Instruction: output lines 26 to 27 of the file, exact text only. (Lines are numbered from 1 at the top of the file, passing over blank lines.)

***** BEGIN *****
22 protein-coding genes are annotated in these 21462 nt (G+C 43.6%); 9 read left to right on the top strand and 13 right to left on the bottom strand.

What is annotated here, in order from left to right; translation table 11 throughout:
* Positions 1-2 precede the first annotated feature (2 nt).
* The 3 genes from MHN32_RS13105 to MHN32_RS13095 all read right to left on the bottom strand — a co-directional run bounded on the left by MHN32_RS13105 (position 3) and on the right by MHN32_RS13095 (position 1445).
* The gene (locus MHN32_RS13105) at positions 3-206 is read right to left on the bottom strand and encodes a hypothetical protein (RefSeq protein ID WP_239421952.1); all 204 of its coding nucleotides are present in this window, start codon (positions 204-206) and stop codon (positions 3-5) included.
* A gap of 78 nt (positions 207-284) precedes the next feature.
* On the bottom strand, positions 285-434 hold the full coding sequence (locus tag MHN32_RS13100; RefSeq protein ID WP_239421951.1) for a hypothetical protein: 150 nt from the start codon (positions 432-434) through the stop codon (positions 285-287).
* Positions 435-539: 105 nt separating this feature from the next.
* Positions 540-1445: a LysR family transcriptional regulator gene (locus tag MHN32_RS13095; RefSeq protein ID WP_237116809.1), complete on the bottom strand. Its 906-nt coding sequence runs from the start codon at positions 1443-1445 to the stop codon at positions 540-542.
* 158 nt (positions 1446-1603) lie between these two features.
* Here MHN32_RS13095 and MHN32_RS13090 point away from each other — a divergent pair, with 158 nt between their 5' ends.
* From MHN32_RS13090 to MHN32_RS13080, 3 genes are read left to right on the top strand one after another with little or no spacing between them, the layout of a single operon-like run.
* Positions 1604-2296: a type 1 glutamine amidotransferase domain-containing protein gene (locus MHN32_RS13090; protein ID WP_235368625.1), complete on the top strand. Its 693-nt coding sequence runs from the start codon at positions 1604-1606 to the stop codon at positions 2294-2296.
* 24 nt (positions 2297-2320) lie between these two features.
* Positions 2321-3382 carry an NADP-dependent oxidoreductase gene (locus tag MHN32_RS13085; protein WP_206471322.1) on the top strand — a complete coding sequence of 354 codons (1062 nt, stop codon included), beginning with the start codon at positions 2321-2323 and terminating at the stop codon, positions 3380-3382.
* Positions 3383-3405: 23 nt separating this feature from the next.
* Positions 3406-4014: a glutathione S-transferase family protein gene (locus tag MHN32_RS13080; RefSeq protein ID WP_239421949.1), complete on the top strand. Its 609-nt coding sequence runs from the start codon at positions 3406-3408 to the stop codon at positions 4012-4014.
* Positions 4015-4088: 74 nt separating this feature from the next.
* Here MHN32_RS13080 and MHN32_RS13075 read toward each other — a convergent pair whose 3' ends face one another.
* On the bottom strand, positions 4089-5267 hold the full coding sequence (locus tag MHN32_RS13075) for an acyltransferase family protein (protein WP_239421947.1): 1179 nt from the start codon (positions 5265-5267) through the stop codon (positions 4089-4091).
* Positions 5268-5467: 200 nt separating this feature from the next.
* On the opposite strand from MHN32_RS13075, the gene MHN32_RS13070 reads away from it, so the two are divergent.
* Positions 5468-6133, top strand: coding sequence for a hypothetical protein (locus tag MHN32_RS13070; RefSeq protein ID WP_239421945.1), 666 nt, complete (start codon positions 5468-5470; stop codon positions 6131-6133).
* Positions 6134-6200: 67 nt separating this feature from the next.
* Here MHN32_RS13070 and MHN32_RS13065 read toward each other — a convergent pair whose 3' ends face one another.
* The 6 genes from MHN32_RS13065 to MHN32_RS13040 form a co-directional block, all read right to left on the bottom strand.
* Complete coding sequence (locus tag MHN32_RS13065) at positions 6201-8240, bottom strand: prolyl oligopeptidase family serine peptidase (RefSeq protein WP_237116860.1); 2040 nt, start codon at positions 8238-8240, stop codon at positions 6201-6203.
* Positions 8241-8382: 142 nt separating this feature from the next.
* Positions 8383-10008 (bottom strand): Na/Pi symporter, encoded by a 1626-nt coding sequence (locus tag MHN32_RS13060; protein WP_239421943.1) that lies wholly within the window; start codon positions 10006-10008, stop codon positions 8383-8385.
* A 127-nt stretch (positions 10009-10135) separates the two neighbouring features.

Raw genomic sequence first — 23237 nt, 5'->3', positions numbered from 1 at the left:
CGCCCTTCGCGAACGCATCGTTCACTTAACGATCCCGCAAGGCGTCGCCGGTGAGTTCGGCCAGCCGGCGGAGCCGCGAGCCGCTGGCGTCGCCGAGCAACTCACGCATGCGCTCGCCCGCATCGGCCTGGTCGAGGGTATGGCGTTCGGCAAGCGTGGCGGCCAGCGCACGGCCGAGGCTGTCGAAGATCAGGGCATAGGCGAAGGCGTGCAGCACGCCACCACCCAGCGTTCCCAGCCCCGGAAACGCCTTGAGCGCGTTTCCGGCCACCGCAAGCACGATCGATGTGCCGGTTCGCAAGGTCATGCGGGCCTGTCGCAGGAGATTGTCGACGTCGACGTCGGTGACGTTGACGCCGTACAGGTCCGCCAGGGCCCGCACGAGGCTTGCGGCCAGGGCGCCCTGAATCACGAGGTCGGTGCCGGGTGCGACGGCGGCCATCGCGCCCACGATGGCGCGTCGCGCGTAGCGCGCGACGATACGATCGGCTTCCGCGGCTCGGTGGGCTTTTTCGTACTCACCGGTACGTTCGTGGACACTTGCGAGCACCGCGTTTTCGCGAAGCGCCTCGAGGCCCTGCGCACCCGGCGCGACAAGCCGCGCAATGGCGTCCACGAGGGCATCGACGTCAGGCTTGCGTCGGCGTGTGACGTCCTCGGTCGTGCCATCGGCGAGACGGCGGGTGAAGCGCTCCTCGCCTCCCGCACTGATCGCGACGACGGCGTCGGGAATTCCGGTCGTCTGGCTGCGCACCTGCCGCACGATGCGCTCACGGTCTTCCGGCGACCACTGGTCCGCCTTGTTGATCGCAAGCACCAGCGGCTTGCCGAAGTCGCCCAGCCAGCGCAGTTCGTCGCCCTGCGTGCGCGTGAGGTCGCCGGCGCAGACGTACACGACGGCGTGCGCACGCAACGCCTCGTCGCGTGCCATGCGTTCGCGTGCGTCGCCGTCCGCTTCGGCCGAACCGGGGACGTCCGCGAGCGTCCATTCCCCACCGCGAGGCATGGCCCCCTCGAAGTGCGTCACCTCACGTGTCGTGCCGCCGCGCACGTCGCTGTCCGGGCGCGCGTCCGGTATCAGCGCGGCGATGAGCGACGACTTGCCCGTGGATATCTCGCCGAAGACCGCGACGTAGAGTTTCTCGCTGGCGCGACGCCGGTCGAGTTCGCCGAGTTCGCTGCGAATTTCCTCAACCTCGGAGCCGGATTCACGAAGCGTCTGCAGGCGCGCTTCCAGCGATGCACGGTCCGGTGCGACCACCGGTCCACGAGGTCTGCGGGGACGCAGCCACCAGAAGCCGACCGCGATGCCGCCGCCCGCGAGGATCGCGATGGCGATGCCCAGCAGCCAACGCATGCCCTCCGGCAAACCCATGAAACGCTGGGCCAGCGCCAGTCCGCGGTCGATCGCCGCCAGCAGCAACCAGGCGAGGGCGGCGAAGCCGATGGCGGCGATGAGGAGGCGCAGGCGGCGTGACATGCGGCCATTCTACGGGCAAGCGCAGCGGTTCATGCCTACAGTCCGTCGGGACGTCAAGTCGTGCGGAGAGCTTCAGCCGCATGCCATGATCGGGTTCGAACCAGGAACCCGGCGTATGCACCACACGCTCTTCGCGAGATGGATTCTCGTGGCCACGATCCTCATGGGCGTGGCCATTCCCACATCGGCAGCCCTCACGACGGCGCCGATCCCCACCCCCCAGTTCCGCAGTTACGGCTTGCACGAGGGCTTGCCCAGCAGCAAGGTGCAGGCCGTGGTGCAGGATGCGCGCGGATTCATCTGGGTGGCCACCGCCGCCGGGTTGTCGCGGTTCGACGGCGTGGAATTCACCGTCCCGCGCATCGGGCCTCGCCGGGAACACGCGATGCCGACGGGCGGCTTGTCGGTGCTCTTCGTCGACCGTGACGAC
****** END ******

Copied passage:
* The 6 genes from MHN32_RS13065 to MHN32_RS13040 form a co-directional block, all read right to left on the bottom strand.
* Complete coding sequence (locus tag MHN32_RS13065) at positions 6201-8240, bottom strand: prolyl oligopeptidase family serine peptidase (RefSeq protein WP_237116860.1); 2040 nt, start codon at positions 8238-8240, stop codon at positions 6201-6203.